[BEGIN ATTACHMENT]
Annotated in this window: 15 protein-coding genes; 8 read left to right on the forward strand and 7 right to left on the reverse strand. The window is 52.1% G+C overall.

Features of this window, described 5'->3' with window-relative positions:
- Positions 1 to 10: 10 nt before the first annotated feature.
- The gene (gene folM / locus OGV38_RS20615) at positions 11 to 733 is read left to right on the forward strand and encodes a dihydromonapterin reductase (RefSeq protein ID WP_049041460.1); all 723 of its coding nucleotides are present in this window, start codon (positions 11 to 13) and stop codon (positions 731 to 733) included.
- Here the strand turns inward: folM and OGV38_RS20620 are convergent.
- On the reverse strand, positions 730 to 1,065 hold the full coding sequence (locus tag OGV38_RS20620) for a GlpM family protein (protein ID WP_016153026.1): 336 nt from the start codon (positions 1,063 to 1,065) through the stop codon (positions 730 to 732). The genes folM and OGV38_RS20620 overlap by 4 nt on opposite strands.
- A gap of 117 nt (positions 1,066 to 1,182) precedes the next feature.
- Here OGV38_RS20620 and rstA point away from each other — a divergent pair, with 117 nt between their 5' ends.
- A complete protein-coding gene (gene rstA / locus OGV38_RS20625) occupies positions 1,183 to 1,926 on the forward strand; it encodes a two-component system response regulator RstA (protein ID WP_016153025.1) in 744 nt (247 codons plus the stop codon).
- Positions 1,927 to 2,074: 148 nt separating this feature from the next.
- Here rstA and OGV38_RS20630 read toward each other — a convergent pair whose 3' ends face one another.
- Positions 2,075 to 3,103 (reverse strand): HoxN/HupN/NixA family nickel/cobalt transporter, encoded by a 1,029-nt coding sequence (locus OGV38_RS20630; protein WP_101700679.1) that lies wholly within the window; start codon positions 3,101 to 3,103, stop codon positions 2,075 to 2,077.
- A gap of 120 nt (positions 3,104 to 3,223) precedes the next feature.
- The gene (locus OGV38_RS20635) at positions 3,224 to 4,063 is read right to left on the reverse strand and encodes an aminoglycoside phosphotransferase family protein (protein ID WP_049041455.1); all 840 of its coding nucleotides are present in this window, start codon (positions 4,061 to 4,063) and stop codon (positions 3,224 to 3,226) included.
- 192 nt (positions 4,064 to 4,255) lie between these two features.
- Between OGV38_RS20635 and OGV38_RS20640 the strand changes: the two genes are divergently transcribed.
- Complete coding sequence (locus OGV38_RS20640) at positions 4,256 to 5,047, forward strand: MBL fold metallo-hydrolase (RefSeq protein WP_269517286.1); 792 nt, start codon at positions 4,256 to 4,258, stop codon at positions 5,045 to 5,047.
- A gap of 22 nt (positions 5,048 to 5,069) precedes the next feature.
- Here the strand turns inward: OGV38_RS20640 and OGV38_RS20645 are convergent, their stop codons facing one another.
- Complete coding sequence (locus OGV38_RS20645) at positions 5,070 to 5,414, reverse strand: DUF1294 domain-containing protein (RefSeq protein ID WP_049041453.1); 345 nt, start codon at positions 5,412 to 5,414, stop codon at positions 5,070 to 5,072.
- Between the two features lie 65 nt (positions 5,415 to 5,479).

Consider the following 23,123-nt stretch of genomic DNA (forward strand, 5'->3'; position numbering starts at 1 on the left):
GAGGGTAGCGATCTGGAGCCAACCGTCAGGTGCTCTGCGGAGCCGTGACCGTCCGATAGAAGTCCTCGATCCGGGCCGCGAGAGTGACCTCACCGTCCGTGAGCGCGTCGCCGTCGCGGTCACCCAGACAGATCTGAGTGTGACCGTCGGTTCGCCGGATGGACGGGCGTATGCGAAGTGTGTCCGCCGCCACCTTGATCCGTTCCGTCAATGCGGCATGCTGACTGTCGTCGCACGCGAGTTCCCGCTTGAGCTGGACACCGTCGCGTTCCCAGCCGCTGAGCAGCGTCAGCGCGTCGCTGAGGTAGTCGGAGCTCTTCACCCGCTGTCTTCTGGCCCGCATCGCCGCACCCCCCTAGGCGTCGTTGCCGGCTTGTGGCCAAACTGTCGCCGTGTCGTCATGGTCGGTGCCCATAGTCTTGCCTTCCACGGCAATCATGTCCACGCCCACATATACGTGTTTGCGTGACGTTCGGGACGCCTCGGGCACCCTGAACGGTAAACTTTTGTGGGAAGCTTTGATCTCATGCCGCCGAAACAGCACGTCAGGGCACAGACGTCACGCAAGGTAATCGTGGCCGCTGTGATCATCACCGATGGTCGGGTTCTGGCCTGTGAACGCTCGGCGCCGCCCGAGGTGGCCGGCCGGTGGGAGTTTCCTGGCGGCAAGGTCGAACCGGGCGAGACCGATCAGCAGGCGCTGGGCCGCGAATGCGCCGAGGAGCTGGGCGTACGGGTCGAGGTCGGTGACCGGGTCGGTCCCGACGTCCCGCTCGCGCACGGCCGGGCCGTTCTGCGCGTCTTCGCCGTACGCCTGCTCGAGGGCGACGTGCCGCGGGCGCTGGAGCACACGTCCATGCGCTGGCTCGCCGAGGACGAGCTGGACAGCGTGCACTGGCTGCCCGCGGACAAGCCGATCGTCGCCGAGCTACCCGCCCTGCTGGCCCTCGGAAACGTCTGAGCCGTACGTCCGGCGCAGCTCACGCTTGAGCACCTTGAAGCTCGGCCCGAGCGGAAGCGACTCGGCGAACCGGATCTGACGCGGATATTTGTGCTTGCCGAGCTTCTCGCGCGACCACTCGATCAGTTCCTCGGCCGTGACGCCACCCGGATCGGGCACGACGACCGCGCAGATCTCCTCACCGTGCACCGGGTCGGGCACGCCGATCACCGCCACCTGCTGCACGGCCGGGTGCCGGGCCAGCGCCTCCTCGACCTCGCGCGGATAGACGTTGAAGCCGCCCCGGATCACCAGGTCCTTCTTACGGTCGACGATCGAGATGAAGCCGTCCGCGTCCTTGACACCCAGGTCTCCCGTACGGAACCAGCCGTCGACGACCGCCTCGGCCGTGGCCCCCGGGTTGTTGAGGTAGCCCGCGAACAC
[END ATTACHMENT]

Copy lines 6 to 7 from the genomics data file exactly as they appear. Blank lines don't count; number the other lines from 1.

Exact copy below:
- On the reverse strand, positions 730 to 1,065 hold the full coding sequence (locus tag OGV38_RS20620) for a GlpM family protein (protein ID WP_016153026.1): 336 nt from the start codon (positions 1,063 to 1,065) through the stop codon (positions 730 to 732). The genes folM and OGV38_RS20620 overlap by 4 nt on opposite strands.
- A gap of 117 nt (positions 1,066 to 1,182) precedes the next feature.